So you ask what does the Super Bowl have to do with the American workplace, except for lost productivity at the water cooler the Monday after the Big Game? Why, the Super Bowl is quite possibly the best reminder about the dangers of betting in the workplace.
Since the Seattle Seahawks and New England Patriots punched their tickets to Glendale, the media buzz around the Phoenix area has been massive and unrelenting. In other words, everyone is getting pulled in by the madness, but no one recognizes the impact (present and potential) of such madness. And with Tiger Woods in town, returning to the Phoenix Open, the PGA tour event already infamous as the wildest show on grass, the madness is in full swing this week in the Valley of the Sun. So what should employers do? Don’t make things worse!
The Letter of the Law
Of course, there will be talk after the Super Bowl about the game, its commercials, Katy Perry’s half-time show, and other parts of the overall pageantry, but one of the big problems relating to the Super Bowl has to be dealt with before the pre-game show even starts. Don’t let employees use your technology to access gambling sites and do not tolerate gambling within your office using company resources.
As a general rule, gambling is prohibited under Arizona law. Some exceptions exist, including so-called “amusement gambling,” which is generally understood to involve a primary element of skill darts, for instance, or “social gambling” — for example, when friends over the age of 21 gather to wager on events such as the time a friend’s child will be born.
To Pool or Not to Pool
An office pool is a gray area. An office pool where employees use company technology to promote, organize and maintain their gambling activities hovers dangerously into the dark gray boundary between lawful and unlawful, even more so if the “pool administrator” receives a percentage of the bets placed to compensate him/her for the trouble of organizing the activity.
If you think that I’m exaggerating (don’t worry, as a lawyer I’m used to it), keep in mind that just this month, new Arizona Attorney General Mark Brnovich conducted raids on half-a-dozen suspected gambling cafes and gave an interview to the local news warning people not to gamble in Arizona in any fashion if they wanted to stay clear of any violations of state law.
Now combine that mindset with estimates that Americans will wager some $10 billion in conjunction with the Big Game and the existence of thousands of websites promoting bets on every aspect of the Super Bowl (from the yardage of the first field goal made to the classic over-under on the score), to prop bets on the color of Belichick’s hoodie (odds are -150 for gray, +175 for blue and +700 for red), the number of times Gisele Bundchen will appear on the game telecast, and how many times the name John Travolta will be mentioned in connection with Idina Menzel, who will be singing the National Anthem (okay, I made that one up… I think).
Of course, if your employee handling the office pool is also reaching out to employees across state lines using the internet, you should add an element of interstate crime to the overall intrigue. Needless to say, no office manager wants to be the person who tells the employees to stop the fun, but there is nothing that prevents employees from enjoying the Super Bowl without having to use company resources to gamble.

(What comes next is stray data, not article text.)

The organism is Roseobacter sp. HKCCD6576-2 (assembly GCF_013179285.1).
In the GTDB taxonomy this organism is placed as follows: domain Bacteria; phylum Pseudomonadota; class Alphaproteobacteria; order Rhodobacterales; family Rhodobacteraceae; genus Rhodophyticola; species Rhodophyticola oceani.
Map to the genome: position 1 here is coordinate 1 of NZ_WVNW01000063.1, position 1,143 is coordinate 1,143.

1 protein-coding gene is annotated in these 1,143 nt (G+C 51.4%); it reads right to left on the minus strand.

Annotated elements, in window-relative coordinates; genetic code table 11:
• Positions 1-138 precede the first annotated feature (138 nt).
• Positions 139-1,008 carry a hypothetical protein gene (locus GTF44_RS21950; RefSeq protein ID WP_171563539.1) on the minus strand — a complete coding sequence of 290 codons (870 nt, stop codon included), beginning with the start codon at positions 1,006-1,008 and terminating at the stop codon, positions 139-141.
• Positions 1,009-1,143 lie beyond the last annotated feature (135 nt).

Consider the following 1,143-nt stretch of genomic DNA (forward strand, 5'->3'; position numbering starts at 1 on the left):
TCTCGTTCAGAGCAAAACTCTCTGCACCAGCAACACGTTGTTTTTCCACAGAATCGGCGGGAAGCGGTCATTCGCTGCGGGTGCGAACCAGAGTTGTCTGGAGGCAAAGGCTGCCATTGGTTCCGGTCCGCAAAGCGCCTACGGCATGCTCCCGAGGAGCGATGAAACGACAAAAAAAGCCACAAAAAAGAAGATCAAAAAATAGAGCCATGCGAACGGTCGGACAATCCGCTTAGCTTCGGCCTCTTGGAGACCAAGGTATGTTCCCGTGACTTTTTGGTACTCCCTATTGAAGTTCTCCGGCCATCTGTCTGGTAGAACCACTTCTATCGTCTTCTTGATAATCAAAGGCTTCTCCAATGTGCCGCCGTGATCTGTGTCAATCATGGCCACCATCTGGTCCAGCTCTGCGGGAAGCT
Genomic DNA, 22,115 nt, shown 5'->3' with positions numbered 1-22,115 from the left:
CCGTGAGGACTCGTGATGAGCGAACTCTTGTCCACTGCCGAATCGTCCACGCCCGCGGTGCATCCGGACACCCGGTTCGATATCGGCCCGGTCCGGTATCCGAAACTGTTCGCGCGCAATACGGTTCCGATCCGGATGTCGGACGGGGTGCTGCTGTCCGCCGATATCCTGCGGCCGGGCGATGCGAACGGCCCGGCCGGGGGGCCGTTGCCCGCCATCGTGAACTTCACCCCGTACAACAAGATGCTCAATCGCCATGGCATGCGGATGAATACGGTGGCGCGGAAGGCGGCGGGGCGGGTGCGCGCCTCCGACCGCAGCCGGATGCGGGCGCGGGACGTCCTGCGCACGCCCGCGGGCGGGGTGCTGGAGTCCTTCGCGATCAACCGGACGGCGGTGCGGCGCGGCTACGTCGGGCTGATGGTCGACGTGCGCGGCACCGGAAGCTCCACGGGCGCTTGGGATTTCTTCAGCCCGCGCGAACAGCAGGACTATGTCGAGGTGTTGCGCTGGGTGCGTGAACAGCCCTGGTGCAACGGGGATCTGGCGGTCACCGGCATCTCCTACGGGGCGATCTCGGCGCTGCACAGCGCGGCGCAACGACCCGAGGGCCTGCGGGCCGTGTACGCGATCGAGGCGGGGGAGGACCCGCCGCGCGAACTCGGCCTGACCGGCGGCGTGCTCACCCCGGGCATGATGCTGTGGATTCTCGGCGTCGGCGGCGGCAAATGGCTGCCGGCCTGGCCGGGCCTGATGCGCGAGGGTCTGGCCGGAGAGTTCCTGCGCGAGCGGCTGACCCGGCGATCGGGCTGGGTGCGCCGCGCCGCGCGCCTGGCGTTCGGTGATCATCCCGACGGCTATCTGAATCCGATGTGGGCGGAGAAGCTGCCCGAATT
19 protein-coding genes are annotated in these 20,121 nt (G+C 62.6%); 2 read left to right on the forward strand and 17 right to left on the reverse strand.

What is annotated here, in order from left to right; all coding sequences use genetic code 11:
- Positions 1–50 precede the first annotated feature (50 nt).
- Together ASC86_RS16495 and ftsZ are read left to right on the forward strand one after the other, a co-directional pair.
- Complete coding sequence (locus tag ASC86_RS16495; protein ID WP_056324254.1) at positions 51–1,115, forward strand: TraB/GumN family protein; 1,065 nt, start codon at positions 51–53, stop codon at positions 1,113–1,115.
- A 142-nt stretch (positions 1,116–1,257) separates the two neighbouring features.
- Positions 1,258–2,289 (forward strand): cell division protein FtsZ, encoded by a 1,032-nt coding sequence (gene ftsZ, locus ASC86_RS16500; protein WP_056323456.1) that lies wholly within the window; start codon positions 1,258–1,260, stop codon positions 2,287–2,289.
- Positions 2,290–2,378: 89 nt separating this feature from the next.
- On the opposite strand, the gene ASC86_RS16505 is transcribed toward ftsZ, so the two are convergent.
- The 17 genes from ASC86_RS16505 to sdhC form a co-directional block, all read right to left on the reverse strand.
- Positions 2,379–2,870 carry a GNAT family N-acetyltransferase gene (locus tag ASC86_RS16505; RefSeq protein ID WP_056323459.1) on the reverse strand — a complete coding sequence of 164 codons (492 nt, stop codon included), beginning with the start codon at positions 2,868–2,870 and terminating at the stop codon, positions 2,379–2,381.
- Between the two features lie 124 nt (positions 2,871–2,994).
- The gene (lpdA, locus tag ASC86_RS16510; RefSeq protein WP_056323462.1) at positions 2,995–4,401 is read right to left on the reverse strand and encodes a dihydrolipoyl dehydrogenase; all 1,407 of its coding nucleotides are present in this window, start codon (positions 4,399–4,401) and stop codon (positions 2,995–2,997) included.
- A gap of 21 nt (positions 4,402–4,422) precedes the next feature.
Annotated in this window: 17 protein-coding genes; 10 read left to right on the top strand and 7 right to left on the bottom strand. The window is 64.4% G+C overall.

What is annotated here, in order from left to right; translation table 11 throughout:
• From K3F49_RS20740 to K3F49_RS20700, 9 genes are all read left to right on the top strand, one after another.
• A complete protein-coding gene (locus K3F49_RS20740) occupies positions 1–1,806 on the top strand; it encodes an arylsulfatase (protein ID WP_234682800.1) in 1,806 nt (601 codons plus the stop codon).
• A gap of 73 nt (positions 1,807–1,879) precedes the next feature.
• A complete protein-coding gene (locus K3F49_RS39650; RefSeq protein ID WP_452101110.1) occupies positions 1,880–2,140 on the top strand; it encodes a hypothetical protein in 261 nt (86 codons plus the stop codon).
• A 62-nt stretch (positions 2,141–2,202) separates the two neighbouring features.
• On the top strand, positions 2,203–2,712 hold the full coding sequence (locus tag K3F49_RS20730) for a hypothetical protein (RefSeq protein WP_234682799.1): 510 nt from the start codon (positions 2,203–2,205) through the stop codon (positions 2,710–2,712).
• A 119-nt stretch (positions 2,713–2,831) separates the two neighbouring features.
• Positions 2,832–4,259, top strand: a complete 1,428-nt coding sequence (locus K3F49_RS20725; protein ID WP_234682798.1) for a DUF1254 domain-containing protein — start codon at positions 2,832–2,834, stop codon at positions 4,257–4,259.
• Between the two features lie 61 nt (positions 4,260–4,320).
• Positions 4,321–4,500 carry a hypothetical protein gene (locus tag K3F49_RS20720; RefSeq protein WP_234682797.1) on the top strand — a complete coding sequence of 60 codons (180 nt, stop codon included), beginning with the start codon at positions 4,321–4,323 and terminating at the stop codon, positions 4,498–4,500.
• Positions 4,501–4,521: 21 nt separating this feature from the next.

Employment Law Pitfalls
So where do employers draw the line? First, you do not want to be seen as promoting gambling, which is becoming easier to do every day on a computer or smart phone. Yes, there’s an app for it, too! Once you openly endorse the office prop bets pool, not only does a company offers itself up as a potential example to be made by our new AG, but it becomes very difficult to limit other forms of gambling.
What’s the harm in a fantasy league where the commissioner/mail clerk gets paid a fee by the participants or an after-hour poker game in the conference room? Your technology resources are being used to engage in solicitation of contribution to the pool. At that point, you may have created a situation where you have sanctioned a violation of your anti-solicitation policy or your technology usage policy. If you try to enforce those during a union-organizing drive later, expect a charge of violation of the NLRA. If an employee with genuinely held religious limitations on gambling is badgered for non-participating by co-workers, expect an EEOC charge.
I recognize that there can be an office-bonding component in this process and that it is increasingly more difficult to monitor what employees do at work. If you want to capitalize on that bond but avoid the pitfalls, why don’t you turn the pool into a charitable activity? All proceeds collected serve as a charitable donation on behalf of the winner of the pool. All three of the pitfalls above disappear while you retain the bonding and increase the feel-good components of having raised money for a good cause.
All I hope is that this Super Bowl is as exciting as the last one that took place at University of Phoenix stadium!
Laurent Badoux is Chair, Phoenix Labor & Employment Practice at the Phoenix office of the international law firm Greenberg Traurig. www.gtlaw.com